We may never know why the San Bernardino terrorists targeted a Christmas party. Here's what we do know

A year ago today, Syed Rizwan Farook and Tashfeen Malik killed 14 people in a terrorist attack at the Inland Regional Center in San Bernardino.

Since then, federal authorities have said the couple was “self-radicalized” in part by reading radical Islamic literature online.

But why did they pick the Christmas gathering held by colleagues of Farook, who worked as a health inspector for San Bernardino County?

Here is we know:

Why was the IRC targeted?

Officials said they don’t know for sure.

San Bernardino Police Lt. Mike Madden noted that in 2014, Farook attended another work event in that room, which was decorated for Christmas. Malik later stated in an online account that she felt Muslims should not have to attend Christian events, Madden said.

Madden added that she did not specifically mention the event in her posting and that it’s far from clear that it played any role in last year’s attack.

“It is open to speculation why they chose the party,” he said. “I don’t know if we can say with any certainty why the party was chosen apart from it was a soft target.”

San Bernardino Police Chief Jarrod Burguan agreed.

“There are a lot of questions, and we don’t have all the answers,” he said Thursday. “We never established the motive. The best we can do is theorize.”

What was the timeline of events?

Farook left his Redlands home at 8:37 a.m. Dec. 2 and arrived at the Inland Regional Center 10 minutes later. His co-workers were gathered for a holiday event and training session there. He carried with him a bag containing a bomb, authorities say.

He stuck around the center for about two hours before leaving. He returned to the event at 10:56 a.m. with his wife. They were armed with AR-15s, and their faces were covered. They sprayed the room with bullets before fleeing. They left behind an explosive device made of several pipe bombs.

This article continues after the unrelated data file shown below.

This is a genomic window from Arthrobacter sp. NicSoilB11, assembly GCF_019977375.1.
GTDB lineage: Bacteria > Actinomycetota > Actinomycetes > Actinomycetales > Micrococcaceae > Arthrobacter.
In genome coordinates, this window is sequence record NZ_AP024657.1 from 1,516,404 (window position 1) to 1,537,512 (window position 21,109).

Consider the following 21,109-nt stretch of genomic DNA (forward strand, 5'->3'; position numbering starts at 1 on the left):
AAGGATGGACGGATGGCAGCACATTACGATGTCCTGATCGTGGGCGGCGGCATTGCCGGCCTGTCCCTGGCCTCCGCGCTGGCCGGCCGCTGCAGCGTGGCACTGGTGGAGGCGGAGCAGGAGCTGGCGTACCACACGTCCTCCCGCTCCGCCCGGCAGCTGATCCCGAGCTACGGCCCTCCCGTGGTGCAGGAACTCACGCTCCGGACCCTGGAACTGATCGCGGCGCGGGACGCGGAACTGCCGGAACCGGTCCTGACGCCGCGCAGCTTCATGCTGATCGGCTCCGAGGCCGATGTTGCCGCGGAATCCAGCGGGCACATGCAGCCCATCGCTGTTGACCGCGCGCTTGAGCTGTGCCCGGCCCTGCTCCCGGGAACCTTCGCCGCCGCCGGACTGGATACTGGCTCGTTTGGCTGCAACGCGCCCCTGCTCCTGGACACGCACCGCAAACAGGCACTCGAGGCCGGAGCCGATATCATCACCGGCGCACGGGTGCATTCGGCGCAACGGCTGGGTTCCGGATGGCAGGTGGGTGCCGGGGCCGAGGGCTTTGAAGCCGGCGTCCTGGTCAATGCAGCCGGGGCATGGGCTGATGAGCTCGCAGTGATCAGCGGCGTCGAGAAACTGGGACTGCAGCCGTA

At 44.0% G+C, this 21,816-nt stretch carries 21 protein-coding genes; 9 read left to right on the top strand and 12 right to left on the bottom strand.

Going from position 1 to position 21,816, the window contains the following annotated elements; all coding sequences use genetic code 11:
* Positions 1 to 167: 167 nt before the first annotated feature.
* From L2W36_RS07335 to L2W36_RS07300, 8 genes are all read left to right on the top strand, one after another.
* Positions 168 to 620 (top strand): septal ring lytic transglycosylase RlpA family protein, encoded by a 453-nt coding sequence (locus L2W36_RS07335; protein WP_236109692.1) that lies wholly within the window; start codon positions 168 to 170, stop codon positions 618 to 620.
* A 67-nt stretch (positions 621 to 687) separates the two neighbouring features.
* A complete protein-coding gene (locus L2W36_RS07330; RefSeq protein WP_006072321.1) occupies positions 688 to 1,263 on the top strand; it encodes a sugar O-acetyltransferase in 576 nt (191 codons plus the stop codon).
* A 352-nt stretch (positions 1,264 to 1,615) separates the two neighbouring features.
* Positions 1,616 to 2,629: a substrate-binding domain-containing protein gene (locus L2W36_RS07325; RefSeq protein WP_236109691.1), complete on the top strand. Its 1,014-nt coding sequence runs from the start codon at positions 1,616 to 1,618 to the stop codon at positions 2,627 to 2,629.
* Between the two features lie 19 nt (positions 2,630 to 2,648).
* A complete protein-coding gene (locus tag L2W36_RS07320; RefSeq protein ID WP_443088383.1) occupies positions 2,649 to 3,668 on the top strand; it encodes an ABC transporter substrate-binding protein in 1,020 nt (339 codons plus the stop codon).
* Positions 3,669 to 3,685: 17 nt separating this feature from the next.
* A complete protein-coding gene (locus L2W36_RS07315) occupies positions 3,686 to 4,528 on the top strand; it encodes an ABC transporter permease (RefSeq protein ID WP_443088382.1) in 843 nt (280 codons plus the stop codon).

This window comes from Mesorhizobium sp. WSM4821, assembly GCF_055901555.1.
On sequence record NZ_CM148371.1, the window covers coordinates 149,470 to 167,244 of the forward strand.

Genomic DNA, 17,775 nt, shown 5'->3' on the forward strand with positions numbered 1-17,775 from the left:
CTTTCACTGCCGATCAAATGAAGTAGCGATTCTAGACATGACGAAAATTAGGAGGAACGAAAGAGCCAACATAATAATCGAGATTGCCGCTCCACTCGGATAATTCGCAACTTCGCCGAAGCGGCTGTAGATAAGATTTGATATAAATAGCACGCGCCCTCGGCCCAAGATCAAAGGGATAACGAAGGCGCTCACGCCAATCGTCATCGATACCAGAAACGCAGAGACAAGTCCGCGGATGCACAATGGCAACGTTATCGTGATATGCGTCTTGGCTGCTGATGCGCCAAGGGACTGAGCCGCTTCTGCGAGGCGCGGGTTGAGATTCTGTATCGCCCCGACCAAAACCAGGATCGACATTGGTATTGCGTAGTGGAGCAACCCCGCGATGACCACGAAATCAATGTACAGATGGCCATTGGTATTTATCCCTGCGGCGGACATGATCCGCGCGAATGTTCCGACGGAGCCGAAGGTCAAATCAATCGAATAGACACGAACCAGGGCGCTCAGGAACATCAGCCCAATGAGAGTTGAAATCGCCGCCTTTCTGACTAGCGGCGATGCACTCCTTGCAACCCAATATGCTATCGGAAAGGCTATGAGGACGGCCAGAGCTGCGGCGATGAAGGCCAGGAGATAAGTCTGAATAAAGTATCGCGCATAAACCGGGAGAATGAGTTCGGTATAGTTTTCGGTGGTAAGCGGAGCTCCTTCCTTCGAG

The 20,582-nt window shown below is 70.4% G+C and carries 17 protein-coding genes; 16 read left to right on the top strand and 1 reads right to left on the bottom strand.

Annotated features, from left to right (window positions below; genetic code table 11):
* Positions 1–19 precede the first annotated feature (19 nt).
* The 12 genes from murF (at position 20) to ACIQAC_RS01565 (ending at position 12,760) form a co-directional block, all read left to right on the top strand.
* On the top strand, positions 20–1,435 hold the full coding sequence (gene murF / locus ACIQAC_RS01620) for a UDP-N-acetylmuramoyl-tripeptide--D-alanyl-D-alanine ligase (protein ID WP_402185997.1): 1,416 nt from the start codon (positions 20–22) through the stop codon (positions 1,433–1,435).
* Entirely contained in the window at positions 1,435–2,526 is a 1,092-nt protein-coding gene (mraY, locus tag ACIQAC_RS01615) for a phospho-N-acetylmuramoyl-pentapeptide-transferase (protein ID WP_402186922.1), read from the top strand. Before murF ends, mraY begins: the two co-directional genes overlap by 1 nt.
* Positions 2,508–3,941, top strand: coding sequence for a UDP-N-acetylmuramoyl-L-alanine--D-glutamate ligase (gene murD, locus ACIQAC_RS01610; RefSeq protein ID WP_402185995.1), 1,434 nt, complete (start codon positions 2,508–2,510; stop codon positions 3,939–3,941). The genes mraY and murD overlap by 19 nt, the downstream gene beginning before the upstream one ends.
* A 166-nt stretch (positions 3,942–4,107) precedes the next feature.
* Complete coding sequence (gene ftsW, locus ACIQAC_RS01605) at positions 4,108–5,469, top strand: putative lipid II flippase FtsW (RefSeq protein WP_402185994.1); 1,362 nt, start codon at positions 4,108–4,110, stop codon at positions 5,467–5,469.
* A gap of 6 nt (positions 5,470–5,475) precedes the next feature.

They later were killed by police at the end of a high-speed chase.

How extensively did they plan an attack?

Officials believe they planned for months, gathering weapons and building bombs in their garage.

Farook traveled to the Middle East before the attack and came back with his wife. Farook was born in Illinois, but Malik was raised in Pakistan and lived in Saudi Arabia before marrying him. From the beginning, one of the biggest questions was whether the attack was part of a larger international plot hatched by Islamic State or some other Islamic terror group. Malik posted a note on Facebook pledging allegiance to Islamic State shortly after the attack, authorities said.

The FBI concluded fairly quickly that the two were “self-radicalized.” They were inspired by terrorist groups, officials said, but did not receive financial support from any foreign or domestic organizations.

A year later, the investigation continues.

What are memorial plans today?

San Bernardino will sponsor a “Night of Remembrance” Friday at 6:30 p.m. at Cal State San Bernardino’s Coussoulis Arena.

“Our community continues to stand together united in solidarity and support for the victims, survivors, and families of those affected by the December 2nd terrorist attack,” Mayor R. Carey Davis said in a statement.

A memorial bicycle ride is planned to the IRC Friday morning.

A special lighting formation in the hills above San Bernardino to memorialize the victims is also planned.

 

ALSO

They survived the San Bernardino terror attack. Now, they feel betrayed

For survivors of San Bernardino terrorist attack, it's a daily struggle against memory

A year after the San Bernardino terror attack, the FBI is still struggling to answer key questions


UPDATES:

7:55 a.m.: This article was updated with memorial information.

This article was originally published at 7:43 a.m.

 

Copyright © 2017, Los Angeles Times
EDITION: California | U.S. & World
77°